Comment. It’s always fascinating reading Director Peter Sellars’ extensive program notes. For A Midsummer Night’s Dream, A Chamber Play, he says that perhaps Shakespeare’s play is “too well known.” Perhaps that’s why he has chosen to present it in a way that seems so at odds with what Shakespeare is actually saying and how his characters would talk.

In his program note Sellars references ‘Shakespeare’s moral cosmology” and how it “mirrors the Buddhist Six Classes of Living Beings.” He references Buddha, Jesus and Allah in the Koran and all manner of esoteric musings to support his concept of the play. What he doesn’t seem to reference is the actual play. Shakespeare’s play of A Midsummer Night’s Dream seems to have been forgotten in Sellars’ efforts to create a startling concept of it.

Of course anyone with a passing acquaintance of theatre knows there is not one prescribed way to do any play, Shakespeare notwithstanding. Every thing is open to interpretation. Just witness the two productions of A Midsummer Night’s Dream playing at the Stratford Festival now. Chris Abraham’s production looks ‘straightforward’ but of course isn’t.

Peter Sellars’ chamber version of the play is a radical rethinking of it. Both are provocative.

And as there are many ways of interpreting a play for production, there are as many opinions of it as there are people watching it. Many will fall on their knees in lemming-like slavish supplication to the iconoclastic efforts of Peter Sellars, thinking this is the most incredible interpretation of the play they have ever seen. Others will think it’s a load of pretentious crap. Me, I hated it. Hell would be having to sit through this raging, joyless, loveless mess again. Feh.

Produced by the Stratford Festival

Opened: July 24, 2014
Closes: September 20, 2014
Cast: 4, 2 men and 2 women.
Running Time: 1 hour, 45 minutes, no intermission.

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{ 6 comments… read them below or add one }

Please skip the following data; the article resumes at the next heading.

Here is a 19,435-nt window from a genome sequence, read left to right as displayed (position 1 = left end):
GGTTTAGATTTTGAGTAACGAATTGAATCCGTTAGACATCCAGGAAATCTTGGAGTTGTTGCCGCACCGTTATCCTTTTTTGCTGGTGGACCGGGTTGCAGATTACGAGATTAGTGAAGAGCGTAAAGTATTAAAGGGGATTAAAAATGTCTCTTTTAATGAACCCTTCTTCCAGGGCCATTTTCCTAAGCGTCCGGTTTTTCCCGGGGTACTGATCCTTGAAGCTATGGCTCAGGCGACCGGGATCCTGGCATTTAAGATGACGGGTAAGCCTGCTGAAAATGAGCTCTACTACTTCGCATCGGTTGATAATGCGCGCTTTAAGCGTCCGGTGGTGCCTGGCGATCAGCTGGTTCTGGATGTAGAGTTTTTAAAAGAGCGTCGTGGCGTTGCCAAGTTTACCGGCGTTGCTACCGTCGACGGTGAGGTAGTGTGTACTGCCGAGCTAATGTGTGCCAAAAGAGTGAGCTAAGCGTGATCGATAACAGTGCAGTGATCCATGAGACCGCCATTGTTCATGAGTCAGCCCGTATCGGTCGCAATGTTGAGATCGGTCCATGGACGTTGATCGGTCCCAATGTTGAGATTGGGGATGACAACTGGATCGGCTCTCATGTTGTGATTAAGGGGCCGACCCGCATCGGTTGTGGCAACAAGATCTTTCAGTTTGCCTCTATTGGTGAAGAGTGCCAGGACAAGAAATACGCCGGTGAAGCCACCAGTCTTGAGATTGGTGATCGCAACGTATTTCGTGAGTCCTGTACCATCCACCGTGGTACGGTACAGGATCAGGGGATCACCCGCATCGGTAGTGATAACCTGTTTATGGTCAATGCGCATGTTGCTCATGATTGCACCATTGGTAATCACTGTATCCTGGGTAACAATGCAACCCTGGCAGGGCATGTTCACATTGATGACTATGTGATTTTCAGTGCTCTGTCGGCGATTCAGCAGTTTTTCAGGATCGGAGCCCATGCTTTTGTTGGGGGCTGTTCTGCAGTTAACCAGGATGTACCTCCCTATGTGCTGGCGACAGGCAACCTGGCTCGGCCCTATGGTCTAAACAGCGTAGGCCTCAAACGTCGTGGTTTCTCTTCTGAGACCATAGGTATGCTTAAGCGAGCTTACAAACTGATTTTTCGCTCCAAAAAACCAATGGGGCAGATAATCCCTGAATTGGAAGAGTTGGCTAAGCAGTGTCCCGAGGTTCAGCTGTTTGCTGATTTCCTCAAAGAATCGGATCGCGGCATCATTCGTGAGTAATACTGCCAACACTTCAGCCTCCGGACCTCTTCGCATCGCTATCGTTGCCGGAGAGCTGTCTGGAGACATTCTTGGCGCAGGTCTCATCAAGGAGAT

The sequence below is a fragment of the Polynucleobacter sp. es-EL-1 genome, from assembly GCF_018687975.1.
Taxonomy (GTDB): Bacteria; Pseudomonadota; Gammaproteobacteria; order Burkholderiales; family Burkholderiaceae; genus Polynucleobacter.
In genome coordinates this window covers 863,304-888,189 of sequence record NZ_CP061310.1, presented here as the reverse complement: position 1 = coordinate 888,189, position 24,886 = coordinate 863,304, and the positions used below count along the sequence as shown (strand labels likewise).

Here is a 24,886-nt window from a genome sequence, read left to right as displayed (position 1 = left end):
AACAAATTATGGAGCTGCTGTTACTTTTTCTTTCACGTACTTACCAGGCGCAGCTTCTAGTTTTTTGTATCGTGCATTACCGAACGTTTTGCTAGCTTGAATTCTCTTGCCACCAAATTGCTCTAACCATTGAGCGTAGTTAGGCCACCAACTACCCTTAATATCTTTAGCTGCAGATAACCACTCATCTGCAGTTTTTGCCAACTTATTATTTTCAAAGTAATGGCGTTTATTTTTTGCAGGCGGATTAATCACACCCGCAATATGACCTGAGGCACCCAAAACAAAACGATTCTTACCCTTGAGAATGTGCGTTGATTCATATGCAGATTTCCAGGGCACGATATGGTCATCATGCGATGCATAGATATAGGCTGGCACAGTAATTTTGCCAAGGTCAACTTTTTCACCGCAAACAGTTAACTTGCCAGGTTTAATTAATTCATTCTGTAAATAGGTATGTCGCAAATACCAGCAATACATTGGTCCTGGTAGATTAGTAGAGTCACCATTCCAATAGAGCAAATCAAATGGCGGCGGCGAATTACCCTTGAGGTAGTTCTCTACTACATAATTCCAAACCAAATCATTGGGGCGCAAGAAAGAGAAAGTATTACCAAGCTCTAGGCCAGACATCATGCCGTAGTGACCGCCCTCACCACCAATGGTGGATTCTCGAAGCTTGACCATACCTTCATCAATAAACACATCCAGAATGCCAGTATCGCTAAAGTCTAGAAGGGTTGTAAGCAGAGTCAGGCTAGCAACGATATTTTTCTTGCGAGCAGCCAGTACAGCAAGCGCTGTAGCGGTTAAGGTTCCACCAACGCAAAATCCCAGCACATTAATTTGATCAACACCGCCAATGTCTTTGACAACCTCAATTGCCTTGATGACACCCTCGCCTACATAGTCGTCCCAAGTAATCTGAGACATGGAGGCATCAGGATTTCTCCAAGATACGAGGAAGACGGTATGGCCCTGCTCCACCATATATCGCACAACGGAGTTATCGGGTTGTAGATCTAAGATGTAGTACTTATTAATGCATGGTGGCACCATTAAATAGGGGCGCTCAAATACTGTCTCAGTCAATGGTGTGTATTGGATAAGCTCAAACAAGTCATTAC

1 Don Rubin July 30, 2014 at 10:38 am

Agreed. The emperor is naked.


2 Kent James August 8, 2014 at 10:57 pm

I loved it, and there’s nothing lemming-like about my love for it Lynn. I found it moving, it connected me to the text in ways that I’d never been connected, and I loved all 4 of the performances. I was prepared to dislike it, but instead was amazed by it in many ways. I can’t say I enjoyed the space – would have loved to be closer to the stage.

As for anger, you are the patron saint of angry theatre critics, and it does you no favours. Your anger frequently speaks so loudly that the many things you know and the many insights you have can barely be heard.


3 Peter Scribner August 18, 2014 at 11:22 pm

This was one of the most astonishing theatrical experiences I have ever had. Four young people locked in a barren room. Like a Becket play, we know not why they are there or who they are – maybe prisoners locked up and key thrown away or survivors in a bunker after world burns; the context doesn’t matter; we just accept the situation as presented. Locked away and forgotten for who knows how long, all the pretenses of civilization long since worn away. There is no authority; there is no adult to sort things out. In a state of helplessness they pursue the vaguely remembered rules of how relationships are suppose to work. No hope, but nothing else to do. They do not play different ‘characters’; each is a specific character that has multiple names. Wearily they replay head games, like Pyramus and Thisby, over and over, each with his or her well worn ‘role’. A distopian version of the mind games replayed over and over in “Whose Afraid of Virginia Wolfe?” Anger, rage – obvious byproducts of helplessness and isolation. I wasn’t ‘told’ about this interpretation. I knew absolutely nothing about the production, other than it was four actors playing “Midsummer”, and the program notes (which I didn’t read ahead of time) are gibberish. I just opened myself up to the production as presented. An astonishing experience.


4 Sarah wiley August 22, 2014 at 8:14 am

We saw this play in July in previews. Sellars was there! We were excited. Have loved his Mozart operas. Then experienced the production. “The longest 1 hour and 45 minutes of my life” (said by an audience member sitting nearby who I heartily agreed with). We looked forward to reading the reviews. We were shocked by the love it received from the Toronto Star, etc. Then we read yours. You nailed it. Thank you.


5 Arnold Matlin August 30, 2014 at 11:38 pm

Sellers has managed to wring out any generosity of spirit or sense of pleasure from this play. It certainly wasn’t MND. Whatever it was, it was 1 3/4 hours too long.


6 BRIAN STEIN September 15, 2014 at 3:57 pm

You are a critic of infinite and discerning taste and intelligence. I felt like I was in the middle of a bad production of No Exit by Jean-Paul Sartre. I was sitting in the middle of a row, five from the stage. In other words, trapped. If you check out Google for modern day torture, sitting through this mess by Sellars is not listed. One of my companions, who always awards stars for anything he sees, was not too generous last night — zero stars, which is actually was too generous. Shana tova.